Nyhavn budget tip: Nyhavn is the colourful harbour of most Copenhagen postcards and travel documentaries. On a warm summer’s day, a fantastic experience to sit and enjoy a drink, coffee or something to eat, but not cheap. Notice at the quayside young Danes sitting enjoying the sunshine and a beer with friends. They will have bought  a can or bottle of beer at a kiosk on one of the back streets of Nyhavn. And then pop back for a nice cold replacement when they need it.

Budget travel in Copenhagen

A huge part of central Copenhagen is walkable. It was originally a fortified castle. So the old city is very tightly packed. Depending where your hotel is, you should be able to walk pretty much everywhere. Very obvious tip, but while looking for a hotel, look for one close to a Metro station. The metro runs directly to the airport. About twenty minutes from the centre.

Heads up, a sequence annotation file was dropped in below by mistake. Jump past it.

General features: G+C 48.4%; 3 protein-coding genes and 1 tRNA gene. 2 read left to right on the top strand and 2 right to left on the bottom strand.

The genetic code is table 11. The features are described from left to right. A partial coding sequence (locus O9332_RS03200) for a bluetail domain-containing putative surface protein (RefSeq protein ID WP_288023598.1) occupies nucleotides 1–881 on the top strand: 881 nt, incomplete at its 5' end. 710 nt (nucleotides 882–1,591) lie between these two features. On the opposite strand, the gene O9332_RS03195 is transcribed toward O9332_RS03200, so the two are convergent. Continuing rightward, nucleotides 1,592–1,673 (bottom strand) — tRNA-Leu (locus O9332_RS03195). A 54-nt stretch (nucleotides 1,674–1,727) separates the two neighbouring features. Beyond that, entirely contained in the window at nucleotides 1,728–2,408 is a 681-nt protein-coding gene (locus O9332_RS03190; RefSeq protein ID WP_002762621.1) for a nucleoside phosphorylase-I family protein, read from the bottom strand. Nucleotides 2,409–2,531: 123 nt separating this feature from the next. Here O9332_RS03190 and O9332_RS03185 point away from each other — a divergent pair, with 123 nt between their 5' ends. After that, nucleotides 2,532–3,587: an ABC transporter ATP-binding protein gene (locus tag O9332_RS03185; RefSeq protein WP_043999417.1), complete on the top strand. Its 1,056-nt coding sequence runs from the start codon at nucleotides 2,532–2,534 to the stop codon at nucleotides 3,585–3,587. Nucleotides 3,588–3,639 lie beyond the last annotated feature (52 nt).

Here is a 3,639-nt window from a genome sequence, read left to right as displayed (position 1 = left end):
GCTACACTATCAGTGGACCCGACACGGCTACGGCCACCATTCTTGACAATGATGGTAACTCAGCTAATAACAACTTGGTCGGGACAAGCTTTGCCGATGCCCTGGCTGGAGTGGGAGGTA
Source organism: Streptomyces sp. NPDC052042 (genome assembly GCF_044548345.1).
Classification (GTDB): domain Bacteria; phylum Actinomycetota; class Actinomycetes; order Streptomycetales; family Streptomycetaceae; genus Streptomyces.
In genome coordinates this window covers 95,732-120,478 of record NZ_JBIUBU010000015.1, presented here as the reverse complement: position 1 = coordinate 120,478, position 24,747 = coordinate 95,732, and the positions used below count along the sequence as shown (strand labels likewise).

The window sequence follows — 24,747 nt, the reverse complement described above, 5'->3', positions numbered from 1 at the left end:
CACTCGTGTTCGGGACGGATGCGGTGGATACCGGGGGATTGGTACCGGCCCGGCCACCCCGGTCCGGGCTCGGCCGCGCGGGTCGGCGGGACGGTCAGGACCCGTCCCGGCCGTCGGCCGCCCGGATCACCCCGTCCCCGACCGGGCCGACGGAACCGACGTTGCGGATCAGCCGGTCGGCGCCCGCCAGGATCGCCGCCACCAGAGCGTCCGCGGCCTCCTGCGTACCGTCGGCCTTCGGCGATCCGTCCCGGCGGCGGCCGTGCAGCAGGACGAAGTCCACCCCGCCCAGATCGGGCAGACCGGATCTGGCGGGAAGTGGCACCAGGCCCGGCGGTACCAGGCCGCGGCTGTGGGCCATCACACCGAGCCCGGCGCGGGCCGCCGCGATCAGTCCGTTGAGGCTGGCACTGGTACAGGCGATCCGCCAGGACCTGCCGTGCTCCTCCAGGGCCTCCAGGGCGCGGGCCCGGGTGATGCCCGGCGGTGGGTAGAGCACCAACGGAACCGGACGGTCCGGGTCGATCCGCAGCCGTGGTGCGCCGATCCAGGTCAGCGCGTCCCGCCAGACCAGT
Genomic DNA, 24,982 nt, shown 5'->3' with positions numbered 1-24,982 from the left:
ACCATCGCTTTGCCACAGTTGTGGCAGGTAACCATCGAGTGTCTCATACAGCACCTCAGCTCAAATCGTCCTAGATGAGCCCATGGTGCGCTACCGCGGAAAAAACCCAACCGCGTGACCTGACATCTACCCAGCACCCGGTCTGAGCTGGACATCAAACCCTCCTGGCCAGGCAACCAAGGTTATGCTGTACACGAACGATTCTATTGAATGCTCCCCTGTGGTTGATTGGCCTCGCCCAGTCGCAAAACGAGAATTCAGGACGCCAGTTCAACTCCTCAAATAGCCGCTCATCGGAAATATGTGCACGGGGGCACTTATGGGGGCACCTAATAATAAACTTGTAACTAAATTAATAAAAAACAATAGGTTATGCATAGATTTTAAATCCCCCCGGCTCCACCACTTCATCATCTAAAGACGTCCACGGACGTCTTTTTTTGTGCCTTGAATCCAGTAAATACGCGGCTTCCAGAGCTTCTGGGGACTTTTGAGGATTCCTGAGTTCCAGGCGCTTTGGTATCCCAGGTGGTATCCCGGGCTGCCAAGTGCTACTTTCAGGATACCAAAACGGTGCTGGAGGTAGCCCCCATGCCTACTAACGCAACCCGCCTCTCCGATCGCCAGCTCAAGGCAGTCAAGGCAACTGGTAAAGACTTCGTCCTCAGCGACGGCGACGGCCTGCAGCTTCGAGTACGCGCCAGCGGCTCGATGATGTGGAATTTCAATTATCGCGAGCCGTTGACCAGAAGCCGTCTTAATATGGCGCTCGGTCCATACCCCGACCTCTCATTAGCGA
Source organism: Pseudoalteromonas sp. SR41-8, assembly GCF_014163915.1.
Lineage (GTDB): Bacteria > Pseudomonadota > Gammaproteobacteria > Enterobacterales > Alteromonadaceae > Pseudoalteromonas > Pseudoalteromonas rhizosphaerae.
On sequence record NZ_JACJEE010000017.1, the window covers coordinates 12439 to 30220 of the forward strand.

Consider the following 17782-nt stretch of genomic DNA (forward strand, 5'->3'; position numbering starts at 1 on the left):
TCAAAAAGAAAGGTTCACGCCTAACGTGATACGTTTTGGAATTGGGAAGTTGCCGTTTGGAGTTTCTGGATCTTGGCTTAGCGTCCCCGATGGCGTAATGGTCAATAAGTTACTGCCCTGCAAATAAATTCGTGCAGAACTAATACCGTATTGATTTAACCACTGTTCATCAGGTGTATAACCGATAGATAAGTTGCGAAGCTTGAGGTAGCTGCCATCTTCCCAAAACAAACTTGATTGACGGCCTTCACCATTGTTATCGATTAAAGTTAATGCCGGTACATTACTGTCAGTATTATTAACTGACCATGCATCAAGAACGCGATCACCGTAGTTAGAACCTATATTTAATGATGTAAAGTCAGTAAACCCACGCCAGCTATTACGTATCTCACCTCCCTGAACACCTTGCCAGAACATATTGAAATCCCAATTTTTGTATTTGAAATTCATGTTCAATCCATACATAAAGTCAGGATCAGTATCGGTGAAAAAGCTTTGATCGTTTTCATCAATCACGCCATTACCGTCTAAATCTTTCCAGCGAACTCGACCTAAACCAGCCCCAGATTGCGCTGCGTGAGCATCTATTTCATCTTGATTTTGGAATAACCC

Just to show Danish design is not always cool, sophisticated and expertly planned (but usually), the Metro (or Underground) train, is upstairs at the airport. The mainline train is downstairs. Make sure you are on the correct platform for the mainline train, if you are not, your next stop is Sweden.

I’m not sure what advice the train ticket office in the airport give tourists for a long weekend. I was once behind tourists being recommended a weekend travel pass, which I suspect was not needed. You really need a ticket to and from the centre from the airport. After that, if you cycle (hire a bike for about £10 per day), or are up for a good walk, you should be fine.

I would recommend to everyone to hire a bike as it’s a fantastic way to get around the city, and the bike lanes being on their own pavement separate from the road and the pedestrian pavement make it very safe.